She said even though there was love and care in the relationship it was still "complicated and confusing."
When Burt Reynolds and Sally Field met on the sets of Smokey and the Bandits in 1977, they never thought that they would go on to be one of the most iconic couples of Hollywood.
Field revealed that the connection she felt was instant with no doubts whatsoever. It was Reynolds' charisma and swagger that made the connection between them so intense. Talking to Good Morning America she said, “We had known each other about three days, four days at that point [during the filming of Smokey and the Bandit]. It was instantaneous, and four days felt like four years," as reported by People.
She continued, “You can see it in our faces. We were sort of, you know, deeply entangled. That nature of it wasn’t just, ‘Oh, this is a love affair.’ There was some ingredient between us having to do with my care-taking and him needing to be taken care of.” The 73-year-old actress believes that Reynolds “was the most important influence that came into my life other than my children at the time," as reported by Closer Weekly because he “gave me a feeling that I was sexy, and I wanted to be everything he ever wanted."
The whirlwind romance lasted for a short while as things were a little different than they seemed. The world thought that they were a happy couple but it was just an illusion; behind closed doors, they were struggling. "I stopped existing. I dressed for him, looked for him, walked for him. He asked me to marry him many times, [but] I knew his heart wasn’t in it. We’d have ended up just feeling terrible.”
Sylvia Resnick, author of Burt Reynolds: An Unauthorized Biography and The Evolution of the Hollywood Heartthrob told Closer Weekly exclusively, “Burt got restless. He had a very self-destructive streak that way,” referring to the fame and jealousy that he felt as Field raised in stardom. “Sally thought she could live with it, but it made her too upset and anxious,” she continued.
She added, “Toward the end of their relationship, when Sally’s star started to rise in terms of her credibility and talent, Burt was resentful and competitive. It was the death knell for their romance.”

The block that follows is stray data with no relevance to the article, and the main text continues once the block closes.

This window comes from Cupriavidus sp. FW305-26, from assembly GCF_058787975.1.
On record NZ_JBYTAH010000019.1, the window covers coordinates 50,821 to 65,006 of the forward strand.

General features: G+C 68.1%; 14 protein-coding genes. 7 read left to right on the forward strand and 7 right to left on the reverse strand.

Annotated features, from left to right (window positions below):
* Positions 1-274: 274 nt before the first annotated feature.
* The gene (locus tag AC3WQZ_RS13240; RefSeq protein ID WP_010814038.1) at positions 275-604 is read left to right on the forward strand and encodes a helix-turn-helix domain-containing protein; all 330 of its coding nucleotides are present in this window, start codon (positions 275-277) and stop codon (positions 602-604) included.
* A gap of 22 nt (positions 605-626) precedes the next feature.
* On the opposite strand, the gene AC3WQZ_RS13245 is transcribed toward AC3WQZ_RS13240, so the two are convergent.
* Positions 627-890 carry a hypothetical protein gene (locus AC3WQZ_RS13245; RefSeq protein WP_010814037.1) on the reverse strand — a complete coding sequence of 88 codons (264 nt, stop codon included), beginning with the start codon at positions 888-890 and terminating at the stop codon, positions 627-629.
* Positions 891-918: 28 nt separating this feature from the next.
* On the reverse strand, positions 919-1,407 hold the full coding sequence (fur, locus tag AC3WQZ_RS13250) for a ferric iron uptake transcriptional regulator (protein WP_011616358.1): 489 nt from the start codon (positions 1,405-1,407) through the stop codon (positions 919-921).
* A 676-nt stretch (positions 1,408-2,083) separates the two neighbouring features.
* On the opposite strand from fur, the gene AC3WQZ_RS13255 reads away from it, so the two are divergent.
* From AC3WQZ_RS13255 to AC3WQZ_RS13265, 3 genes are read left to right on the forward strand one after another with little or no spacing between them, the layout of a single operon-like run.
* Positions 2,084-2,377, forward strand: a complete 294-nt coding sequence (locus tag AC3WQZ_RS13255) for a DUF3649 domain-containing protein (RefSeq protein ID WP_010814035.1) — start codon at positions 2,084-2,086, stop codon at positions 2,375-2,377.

Echoing Resnick, the Mrs. Doubtfire actress wrote in her memoir, In Pieces, “By the time we met, the weight of his stardom had become a way for Burt to control everyone around him, and from the moment I walked through the door, it was a way to control me. We were a perfect match of flaws."
She continued, “Blindly I fell into a rut that had long ago formed in my road, a pre-programmed behavior as if in some past I had pledged a soul-binding commitment to this man.”
After dating for five years, the duo parted ways in 1982 and Reynolds blamed himself for the crumbling of their relationship. “She was the love of my life,” he told Vanity Fair in 2015, as reported by Us Magazine, and confessed that he missed her. “Even now, it’s hard on me. I don’t know why I was so stupid. Men are like that, you know. You find the perfect person, and then you do everything you can to screw it up,” he added.
"I did four movies with Sally and spent five years with her. She was the love of my life and I screwed the relationship up. That sense of loss never goes away. I have no idea what Sally thinks about it," He said while talking to The Daily Mail in 2016.
"She could pick up the phone and speak to me but she never does. I spoke to her son recently. He said that his mom talks about me all the time. Maybe she’ll phone me one day. I’d love to have that conversation," he added.
While talking to The New York Times Field revealed that writing the memoir was a strange experience because she was “flooded with feelings and nostalgia” about him. Explaining about her relationship with the late actor, she said that it was "confusing and complicated" which was quite "hurtful" but it was "not without loving and caring." Reynolds passed away before the release of Field's book.
She added that the book "would hurt him" and so she was relieved that he wasn't around to read it. “I felt glad that he wasn’t going to read it, he wasn’t going to be asked about it, and he wasn’t going to have to defend himself or lash out, which he probably would have. I did not want to hurt him any further.”
However, even though both of them went through struggles of their own, she finds her time with Reynolds as a transformative phase. NPR reported her saying, “I've always thought of him rather nostalgically. ... He was a very important part of my life, but for a tiny little part of my life. I was only with him for about three years and then maybe two years on-and-off after that. But it was so hugely important in my own existence, my own movement as a person.”